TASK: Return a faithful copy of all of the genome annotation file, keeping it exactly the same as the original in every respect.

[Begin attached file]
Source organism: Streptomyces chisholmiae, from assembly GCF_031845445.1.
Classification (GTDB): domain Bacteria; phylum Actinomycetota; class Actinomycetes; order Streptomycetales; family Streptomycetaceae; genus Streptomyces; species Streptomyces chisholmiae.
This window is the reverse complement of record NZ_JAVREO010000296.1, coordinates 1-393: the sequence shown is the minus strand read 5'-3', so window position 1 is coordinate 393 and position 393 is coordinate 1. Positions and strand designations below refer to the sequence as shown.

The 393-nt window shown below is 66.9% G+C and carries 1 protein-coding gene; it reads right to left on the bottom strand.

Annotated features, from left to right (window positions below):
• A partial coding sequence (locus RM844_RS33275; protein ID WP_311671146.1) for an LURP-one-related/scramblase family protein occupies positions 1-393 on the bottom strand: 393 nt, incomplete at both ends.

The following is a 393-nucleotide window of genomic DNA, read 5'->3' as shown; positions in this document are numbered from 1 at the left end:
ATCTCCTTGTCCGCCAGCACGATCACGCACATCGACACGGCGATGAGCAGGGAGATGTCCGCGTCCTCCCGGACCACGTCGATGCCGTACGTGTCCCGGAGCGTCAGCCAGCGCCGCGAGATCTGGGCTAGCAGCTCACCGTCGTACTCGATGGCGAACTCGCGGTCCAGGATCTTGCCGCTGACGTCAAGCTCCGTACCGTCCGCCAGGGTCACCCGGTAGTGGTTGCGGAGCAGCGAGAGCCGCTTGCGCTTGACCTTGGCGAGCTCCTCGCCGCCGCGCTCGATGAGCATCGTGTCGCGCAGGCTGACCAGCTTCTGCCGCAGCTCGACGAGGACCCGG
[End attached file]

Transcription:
Source organism: Streptomyces chisholmiae, from assembly GCF_031845445.1.
Classification (GTDB): domain Bacteria; phylum Actinomycetota; class Actinomycetes; order Streptomycetales; family Streptomycetaceae; genus Streptomyces; species Streptomyces chisholmiae.
This window is the reverse complement of record NZ_JAVREO010000296.1, coordinates 1-393: the sequence shown is the minus strand read 5'-3', so window position 1 is coordinate 393 and position 393 is coordinate 1. Positions and strand designations below refer to the sequence as shown.

The 393-nt window shown below is 66.9% G+C and carries 1 protein-coding gene; it reads right to left on the bottom strand.

Annotated features, from left to right (window positions below):
• A partial coding sequence (locus RM844_RS33275; protein ID WP_311671146.1) for an LURP-one-related/scramblase family protein occupies positions 1-393 on the bottom strand: 393 nt, incomplete at both ends.

The following is a 393-nucleotide window of genomic DNA, read 5'->3' as shown; positions in this document are numbered from 1 at the left end:
ATCTCCTTGTCCGCCAGCACGATCACGCACATCGACACGGCGATGAGCAGGGAGATGTCCGCGTCCTCCCGGACCACGTCGATGCCGTACGTGTCCCGGAGCGTCAGCCAGCGCCGCGAGATCTGGGCTAGCAGCTCACCGTCGTACTCGATGGCGAACTCGCGGTCCAGGATCTTGCCGCTGACGTCAAGCTCCGTACCGTCCGCCAGGGTCACCCGGTAGTGGTTGCGGAGCAGCGAGAGCCGCTTGCGCTTGACCTTGGCGAGCTCCTCGCCGCCGCGCTCGATGAGCATCGTGTCGCGCAGGCTGACCAGCTTCTGCCGCAGCTCGACGAGGACCCGG